"It's not a nice job but if God provides then I am not wrong": exploring notions of belonging, exclusion and of being "immoral" amongst migrant sex workers in inner city Johannesburg
Rebecca Walker (University of Witwatersrand)
Paper short abstract:
This paper explores experiences of belonging, exclusion and notions of morality amongst migrant sex workers in Johannesburg. Recognizing that such lives are marked by notions of mobility, temporality and ‘otherness’ the paper asks what it means to belong in hostile and moralizing environments.
Paper long abstract:
This paper explores notions of belonging, of exclusion and of morality amongst cross-border and internal South African migrant sex workers in Johannesburg. In particular it considers their "double vulnerability" engaging in work that is illegal in South Africa and also being non-nationals (often undocumented) as they attempt to negotiate everyday experiences of risk and exploitation. In Johannesburg, a city with the largest proportion of South Africa's migrant community, migrant sex workers face discrimination and abuse from the very institutions and spaces purporting to support or "save" them (including clinics, shelters and churches). On the other hand there is also a strong sex worker movement in South Africa (run by sex workers for sex workers) advocating for the decriminalization of sex work and a decoupling of ideas of sex work with particular kinds of moralization and notions of victimhood. Drawing from interviews with female migrant sex workers this paper seeks to highlight the lived experiences of those who find themselves caught between those two spaces - they do not wish to be saved and condemned for what they do yet, often due to the vulnerabilities they face as migrants, do not identify with the activism of the sex worker movement. Recognizing that migrant sex workers' lives are marked by notions of mobility, temporality and 'otherness' the paper asks what it means to belong when unable to fit into specific discourses and spaces and, how this maps onto ideas of morality when engaging in work that is deemed "immoral" by the state.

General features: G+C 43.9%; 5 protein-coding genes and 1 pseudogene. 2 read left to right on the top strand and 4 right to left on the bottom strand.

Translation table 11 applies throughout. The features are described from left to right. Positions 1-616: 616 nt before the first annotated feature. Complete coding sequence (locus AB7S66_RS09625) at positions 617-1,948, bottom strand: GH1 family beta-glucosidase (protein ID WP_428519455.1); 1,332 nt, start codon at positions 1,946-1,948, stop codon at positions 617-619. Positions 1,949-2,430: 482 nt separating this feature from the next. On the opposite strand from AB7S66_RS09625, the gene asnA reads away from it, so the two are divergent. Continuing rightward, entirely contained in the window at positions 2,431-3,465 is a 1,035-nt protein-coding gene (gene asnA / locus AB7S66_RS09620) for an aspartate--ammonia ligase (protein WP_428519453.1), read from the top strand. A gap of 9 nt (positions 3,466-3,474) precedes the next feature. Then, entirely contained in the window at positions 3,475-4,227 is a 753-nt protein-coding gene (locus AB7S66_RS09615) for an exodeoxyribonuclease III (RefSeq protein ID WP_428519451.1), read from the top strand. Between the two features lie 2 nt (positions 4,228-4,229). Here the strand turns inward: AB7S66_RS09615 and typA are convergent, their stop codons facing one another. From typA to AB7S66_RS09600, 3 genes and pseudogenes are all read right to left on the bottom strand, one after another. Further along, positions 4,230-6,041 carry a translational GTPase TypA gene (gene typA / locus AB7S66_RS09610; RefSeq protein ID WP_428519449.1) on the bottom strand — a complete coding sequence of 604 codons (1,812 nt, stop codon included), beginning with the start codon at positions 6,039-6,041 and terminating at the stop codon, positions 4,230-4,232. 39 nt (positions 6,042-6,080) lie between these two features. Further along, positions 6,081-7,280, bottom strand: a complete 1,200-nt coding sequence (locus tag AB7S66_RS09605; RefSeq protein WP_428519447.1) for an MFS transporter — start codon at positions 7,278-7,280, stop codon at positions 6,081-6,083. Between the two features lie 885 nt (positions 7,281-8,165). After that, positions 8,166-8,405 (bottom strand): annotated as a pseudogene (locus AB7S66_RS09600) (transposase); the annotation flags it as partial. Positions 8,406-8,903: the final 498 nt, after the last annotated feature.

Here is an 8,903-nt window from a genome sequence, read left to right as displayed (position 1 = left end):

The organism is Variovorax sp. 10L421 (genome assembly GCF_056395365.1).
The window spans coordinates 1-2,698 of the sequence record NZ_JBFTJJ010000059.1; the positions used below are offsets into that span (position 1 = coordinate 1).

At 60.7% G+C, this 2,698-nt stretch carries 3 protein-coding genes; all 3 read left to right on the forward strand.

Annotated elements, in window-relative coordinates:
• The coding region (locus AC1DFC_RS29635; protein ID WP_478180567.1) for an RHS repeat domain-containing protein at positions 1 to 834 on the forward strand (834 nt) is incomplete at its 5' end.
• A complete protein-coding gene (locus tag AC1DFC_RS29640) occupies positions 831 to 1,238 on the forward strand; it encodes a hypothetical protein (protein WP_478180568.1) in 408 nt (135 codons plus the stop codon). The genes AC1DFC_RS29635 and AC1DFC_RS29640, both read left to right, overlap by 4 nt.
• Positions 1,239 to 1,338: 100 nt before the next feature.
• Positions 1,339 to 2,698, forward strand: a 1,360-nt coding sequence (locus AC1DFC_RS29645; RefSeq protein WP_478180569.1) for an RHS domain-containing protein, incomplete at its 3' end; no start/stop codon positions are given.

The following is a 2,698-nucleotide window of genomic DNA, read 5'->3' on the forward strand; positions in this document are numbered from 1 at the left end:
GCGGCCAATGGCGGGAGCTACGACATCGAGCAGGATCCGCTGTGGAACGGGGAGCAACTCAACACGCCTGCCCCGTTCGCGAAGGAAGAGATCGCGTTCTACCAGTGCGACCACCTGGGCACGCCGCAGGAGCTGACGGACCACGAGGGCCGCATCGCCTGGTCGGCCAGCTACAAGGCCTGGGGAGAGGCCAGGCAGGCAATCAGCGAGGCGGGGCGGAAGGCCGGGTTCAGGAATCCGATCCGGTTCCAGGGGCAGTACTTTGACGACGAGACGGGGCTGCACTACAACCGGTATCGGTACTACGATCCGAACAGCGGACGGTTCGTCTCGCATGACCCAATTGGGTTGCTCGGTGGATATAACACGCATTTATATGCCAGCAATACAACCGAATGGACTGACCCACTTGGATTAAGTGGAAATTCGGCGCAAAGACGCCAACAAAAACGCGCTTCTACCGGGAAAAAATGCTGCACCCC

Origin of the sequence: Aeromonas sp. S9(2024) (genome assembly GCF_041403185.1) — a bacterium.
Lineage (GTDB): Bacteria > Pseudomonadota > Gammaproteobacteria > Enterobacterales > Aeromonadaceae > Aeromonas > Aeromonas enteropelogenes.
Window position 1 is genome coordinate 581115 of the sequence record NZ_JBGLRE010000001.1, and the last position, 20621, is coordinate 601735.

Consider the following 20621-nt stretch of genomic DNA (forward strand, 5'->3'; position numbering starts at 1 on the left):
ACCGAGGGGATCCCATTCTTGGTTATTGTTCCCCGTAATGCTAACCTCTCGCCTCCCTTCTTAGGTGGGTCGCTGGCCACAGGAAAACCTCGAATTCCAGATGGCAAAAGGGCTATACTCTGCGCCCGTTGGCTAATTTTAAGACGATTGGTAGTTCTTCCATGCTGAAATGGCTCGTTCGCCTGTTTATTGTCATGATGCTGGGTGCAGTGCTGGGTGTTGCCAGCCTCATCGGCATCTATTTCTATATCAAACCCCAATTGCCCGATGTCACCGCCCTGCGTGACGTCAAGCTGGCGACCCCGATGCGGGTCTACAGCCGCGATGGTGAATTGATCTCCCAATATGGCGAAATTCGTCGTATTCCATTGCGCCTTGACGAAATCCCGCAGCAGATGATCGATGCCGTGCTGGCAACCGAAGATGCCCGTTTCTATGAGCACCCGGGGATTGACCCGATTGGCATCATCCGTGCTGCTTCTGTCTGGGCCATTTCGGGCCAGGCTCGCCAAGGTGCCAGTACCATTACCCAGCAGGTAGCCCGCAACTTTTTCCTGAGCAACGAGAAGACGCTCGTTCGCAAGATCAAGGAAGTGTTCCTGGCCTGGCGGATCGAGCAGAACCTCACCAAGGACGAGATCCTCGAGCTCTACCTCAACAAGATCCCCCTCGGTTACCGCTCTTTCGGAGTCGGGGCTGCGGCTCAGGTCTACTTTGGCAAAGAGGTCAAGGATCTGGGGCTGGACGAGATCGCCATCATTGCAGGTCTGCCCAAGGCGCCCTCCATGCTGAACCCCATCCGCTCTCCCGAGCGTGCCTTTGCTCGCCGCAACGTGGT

Community, belonging and moral sentiment: is to belong to be a moral person?